Thus it was no surprise when Ukraine supplied a steady flow of details (many of them verifiable by other sources) of how Russia used they purge tactics and heavy-handed discipline (assassination and so on) to keep Donbas rebel leaders in line. This sort of thing also benefits from increased efforts to keep foreign journalists out. While that works in most of Russia too many people in Russian occupied Donbas were willing to talk with foreign reporters. These journalists and neutral observers (Russia allowed in as a gesture they now regret) capture and pass on evidence about what is really going in eastern Ukraine. Recently that policy delivered yet another PR disaster as an EU expert panel confirmed that SS-21 ballistic missiles launched from Russia were indeed used against Ukrainian forces in Donbas.

When it comes to press manipulation and control Russia believes that it is best to never quit. This the latest ploy is to require foreign news organizations to register as “foreign agents.” Russia has taken the initiative here and ordered its state owned media organizations, like RT (Russia Today) to go along with American efforts to get foreign state owned media organizations to admit they are agents of a foreign government and register as such. By quickly agreeing to this (as of November 13th) Russia is able to justify (in their eyes) a similar program in Russia that forces all foreign NGOs (Non-governmental organizations), including most foreign news organizations, to register or be barred from Russia.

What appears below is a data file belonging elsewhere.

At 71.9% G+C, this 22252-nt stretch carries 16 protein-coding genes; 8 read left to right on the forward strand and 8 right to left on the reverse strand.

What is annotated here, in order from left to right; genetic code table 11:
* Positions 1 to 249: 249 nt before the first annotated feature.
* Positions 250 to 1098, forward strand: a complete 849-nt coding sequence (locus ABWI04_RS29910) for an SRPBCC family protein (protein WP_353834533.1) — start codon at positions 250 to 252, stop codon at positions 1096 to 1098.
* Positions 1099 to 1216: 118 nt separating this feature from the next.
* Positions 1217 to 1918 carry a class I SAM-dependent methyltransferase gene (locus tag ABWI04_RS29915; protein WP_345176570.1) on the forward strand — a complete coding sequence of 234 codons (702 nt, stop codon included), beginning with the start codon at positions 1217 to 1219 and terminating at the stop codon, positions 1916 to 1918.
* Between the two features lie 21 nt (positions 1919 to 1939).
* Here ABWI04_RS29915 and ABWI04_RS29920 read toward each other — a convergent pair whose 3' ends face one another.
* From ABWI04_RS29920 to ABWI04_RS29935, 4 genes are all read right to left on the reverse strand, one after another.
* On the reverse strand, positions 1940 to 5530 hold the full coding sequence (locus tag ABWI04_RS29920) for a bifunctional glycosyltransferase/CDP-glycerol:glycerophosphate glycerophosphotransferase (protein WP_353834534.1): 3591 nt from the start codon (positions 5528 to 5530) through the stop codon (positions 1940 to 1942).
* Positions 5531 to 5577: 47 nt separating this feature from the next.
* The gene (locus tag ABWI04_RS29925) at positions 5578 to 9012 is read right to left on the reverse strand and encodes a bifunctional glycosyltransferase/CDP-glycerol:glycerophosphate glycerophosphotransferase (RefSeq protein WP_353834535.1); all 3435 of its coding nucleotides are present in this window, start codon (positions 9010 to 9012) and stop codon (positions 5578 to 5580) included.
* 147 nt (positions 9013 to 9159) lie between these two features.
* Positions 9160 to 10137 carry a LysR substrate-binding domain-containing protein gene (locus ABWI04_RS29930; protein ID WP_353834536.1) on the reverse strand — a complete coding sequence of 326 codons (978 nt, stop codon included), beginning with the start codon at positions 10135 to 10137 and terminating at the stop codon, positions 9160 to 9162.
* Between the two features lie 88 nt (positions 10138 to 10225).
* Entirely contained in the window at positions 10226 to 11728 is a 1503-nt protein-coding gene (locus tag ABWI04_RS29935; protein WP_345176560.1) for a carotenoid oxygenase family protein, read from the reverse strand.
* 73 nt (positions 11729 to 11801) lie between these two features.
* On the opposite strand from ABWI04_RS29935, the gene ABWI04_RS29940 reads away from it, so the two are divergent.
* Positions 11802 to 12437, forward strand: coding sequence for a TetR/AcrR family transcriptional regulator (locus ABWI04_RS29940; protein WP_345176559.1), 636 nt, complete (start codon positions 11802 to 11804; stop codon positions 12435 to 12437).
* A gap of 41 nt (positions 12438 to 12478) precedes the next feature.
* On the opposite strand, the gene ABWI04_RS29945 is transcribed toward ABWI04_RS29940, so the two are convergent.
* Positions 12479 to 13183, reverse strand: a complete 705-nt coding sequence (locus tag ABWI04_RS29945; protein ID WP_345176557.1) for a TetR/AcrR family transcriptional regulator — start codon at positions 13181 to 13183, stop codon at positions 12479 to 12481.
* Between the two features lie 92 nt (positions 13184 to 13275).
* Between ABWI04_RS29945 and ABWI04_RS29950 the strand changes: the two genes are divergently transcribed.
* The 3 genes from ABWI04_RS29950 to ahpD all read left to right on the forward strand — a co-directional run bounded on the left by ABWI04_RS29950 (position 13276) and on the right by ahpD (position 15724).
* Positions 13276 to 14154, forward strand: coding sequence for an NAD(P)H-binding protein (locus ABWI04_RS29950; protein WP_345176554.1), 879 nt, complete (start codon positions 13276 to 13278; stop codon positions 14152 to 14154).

This is part of a longer term Russian effort to revive the state monopoly the government enjoyed in the pre-Internet days. For example in mid-2014 Russia put a new law went into effect that gave the state control over blogs. The new law stipulated that any blog with more than 3,000 visitors a day must register with the government, providing the true identity of the owner and operator of the blog. Russia already has a bunch of laws allowing the government to punish misbehaving journalists (who say anything the government does not like.) While there are many ways Russian bloggers can get around this new censorship that may not be necessary. Blogging is being replaced by other forms of social media. That, and the availability of so many Internet tools to get around censorship attempts make the latest government ploy more of an annoyance than a step towards effective censorship of the web. Russia is trying to crack down on the Internet but is having limited success. Going after foreign media organizations is seen as frivolous as those traditional media, state owned or not, are also at war with the Internet.

Practical Paranoia